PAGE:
Tucked in the natural beauty of Wayanad, Kerala, surrounded by lush greenery, pristine valleys and tea plantations is the Annapara homestay, where one could experience wilderness at its best.
Nestled on a hillock, this sustainable homestay run by Zafar Salim and his wife, Reshma Zafar, is unique for many reasons. Easily a two hours drive from Calicut, the homestay located in Vythiri caters the best to those looking for a hideaway from the hustle and bustle of urban life.
It all began almost 17 years ago when the couple decided to transform a 71-year-old building on their plantation into a sustainable homestay.
The building, set among arrays of tea and coffee plantations, used to be labour quarters in the 1950s.
Thus the couple, who currently reside in Madurai, restored the vintage structure, carefully by preserving its rustic charm and the rooms have been accommodating guests from different parts of the world for the past two decades.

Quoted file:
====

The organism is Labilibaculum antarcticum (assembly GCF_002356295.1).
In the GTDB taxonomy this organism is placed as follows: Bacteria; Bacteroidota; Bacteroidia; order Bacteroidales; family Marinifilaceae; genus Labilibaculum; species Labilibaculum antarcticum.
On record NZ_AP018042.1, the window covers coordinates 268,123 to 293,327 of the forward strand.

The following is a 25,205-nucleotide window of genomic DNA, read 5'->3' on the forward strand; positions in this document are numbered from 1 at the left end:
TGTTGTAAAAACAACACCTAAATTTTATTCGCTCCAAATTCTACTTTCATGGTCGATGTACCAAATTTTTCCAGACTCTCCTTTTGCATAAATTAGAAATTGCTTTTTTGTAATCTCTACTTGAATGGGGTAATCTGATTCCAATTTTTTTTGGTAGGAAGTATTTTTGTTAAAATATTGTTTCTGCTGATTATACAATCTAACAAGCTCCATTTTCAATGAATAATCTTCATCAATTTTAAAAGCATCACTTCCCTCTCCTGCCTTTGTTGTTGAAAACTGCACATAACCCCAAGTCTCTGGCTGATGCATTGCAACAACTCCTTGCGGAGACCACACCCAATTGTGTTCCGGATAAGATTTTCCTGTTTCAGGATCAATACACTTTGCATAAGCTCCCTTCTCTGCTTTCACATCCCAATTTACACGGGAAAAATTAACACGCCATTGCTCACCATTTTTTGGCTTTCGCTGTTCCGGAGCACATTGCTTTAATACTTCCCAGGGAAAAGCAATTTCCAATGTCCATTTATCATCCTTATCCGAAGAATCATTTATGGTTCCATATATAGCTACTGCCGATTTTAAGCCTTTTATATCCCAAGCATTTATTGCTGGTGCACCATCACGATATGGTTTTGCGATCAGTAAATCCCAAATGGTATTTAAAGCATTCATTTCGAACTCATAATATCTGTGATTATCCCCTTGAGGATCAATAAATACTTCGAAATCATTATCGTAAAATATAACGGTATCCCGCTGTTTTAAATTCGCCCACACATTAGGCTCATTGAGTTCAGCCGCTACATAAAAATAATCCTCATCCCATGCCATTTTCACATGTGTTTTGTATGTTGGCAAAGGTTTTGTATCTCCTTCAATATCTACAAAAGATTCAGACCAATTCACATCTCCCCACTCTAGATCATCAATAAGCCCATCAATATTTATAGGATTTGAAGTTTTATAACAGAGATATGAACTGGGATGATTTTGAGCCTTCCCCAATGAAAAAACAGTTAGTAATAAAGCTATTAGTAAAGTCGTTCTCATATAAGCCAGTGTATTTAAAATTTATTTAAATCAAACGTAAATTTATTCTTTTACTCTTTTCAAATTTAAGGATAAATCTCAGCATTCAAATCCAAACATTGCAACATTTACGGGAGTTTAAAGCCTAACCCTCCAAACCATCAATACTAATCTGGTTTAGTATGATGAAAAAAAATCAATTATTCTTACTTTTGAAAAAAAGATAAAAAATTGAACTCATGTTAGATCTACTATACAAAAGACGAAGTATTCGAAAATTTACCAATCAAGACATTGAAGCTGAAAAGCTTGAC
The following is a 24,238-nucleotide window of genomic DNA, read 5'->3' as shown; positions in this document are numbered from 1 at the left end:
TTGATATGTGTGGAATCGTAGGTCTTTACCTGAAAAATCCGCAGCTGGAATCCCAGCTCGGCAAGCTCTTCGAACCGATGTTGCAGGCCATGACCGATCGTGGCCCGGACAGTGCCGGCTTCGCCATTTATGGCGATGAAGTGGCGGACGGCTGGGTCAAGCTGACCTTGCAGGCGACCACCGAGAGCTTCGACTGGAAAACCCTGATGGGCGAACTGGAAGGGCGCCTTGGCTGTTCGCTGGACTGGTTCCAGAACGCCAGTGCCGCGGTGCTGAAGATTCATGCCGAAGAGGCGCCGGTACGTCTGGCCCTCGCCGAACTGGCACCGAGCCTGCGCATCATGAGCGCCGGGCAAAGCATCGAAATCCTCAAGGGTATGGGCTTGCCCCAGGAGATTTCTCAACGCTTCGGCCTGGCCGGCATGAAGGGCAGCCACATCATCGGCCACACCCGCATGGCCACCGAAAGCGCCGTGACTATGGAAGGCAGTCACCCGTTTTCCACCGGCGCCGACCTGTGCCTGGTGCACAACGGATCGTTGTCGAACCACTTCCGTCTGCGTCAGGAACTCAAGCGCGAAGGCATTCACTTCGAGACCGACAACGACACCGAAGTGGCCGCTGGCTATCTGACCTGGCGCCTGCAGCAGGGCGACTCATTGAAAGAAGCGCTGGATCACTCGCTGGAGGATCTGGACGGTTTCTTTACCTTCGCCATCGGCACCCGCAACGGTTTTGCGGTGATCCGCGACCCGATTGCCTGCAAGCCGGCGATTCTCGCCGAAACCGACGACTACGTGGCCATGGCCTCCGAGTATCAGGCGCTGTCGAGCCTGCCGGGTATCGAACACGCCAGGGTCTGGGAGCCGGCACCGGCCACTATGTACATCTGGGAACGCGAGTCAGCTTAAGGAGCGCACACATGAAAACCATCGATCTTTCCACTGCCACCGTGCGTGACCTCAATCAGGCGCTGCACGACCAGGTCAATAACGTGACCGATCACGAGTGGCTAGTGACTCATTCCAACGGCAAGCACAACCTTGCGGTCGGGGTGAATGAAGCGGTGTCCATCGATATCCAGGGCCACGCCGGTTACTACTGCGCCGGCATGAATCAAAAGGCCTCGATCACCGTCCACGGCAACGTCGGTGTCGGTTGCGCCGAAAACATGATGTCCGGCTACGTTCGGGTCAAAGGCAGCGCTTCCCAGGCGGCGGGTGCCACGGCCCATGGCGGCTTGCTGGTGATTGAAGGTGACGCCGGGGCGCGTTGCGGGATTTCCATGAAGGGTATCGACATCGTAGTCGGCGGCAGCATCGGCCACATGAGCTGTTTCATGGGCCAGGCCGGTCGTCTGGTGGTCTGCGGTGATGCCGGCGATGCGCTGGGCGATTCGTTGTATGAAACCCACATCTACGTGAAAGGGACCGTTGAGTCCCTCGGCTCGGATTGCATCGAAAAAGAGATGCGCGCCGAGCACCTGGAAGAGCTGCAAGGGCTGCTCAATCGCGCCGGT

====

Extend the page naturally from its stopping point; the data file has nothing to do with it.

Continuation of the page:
From labour quarters to sustainable homestay
In 2005, when Zafar decided to transform the old dwellings of plantation workers into a sustainable homestay, Reshma says that she was rather sceptical about it. “I wasn’t very sure about the concept at that point but Zafar had a clear-cut idea of what he wanted it to be. He wanted to preserve the building as well as to make his guests feel at home. Therefore he made it as sustainable as possible by retaining the beauty of the property without altering it much,” Reshma tells The Better India.
Zafar’s family, who have been planters for generations, has been cultivating cardamom, tea and coffee in Wayanad. It was his father who bought the plantation land that houses the homestay in the ’70s.